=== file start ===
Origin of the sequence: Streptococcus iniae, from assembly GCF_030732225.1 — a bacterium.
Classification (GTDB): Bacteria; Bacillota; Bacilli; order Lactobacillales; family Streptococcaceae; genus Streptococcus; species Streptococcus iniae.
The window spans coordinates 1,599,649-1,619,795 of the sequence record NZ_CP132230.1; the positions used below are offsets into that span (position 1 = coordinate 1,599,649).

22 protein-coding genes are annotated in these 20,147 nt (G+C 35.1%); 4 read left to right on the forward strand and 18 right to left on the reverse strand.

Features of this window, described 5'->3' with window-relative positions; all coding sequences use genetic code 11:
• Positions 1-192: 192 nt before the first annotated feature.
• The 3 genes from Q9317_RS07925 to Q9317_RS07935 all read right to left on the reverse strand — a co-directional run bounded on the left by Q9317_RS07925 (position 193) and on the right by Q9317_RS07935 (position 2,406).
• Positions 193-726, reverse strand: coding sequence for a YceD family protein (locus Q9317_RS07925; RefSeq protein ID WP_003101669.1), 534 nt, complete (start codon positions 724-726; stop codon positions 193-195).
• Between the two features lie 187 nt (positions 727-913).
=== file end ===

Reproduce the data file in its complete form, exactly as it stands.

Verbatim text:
Origin of the sequence: Streptococcus iniae, from assembly GCF_030732225.1 — a bacterium.
Classification (GTDB): Bacteria; Bacillota; Bacilli; order Lactobacillales; family Streptococcaceae; genus Streptococcus; species Streptococcus iniae.
The window spans coordinates 1,599,649-1,619,795 of the sequence record NZ_CP132230.1; the positions used below are offsets into that span (position 1 = coordinate 1,599,649).

22 protein-coding genes are annotated in these 20,147 nt (G+C 35.1%); 4 read left to right on the forward strand and 18 right to left on the reverse strand.

Features of this window, described 5'->3' with window-relative positions; all coding sequences use genetic code 11:
• Positions 1-192: 192 nt before the first annotated feature.
• The 3 genes from Q9317_RS07925 to Q9317_RS07935 all read right to left on the reverse strand — a co-directional run bounded on the left by Q9317_RS07925 (position 193) and on the right by Q9317_RS07935 (position 2,406).
• Positions 193-726, reverse strand: coding sequence for a YceD family protein (locus Q9317_RS07925; RefSeq protein ID WP_003101669.1), 534 nt, complete (start codon positions 724-726; stop codon positions 193-195).
• Between the two features lie 187 nt (positions 727-913).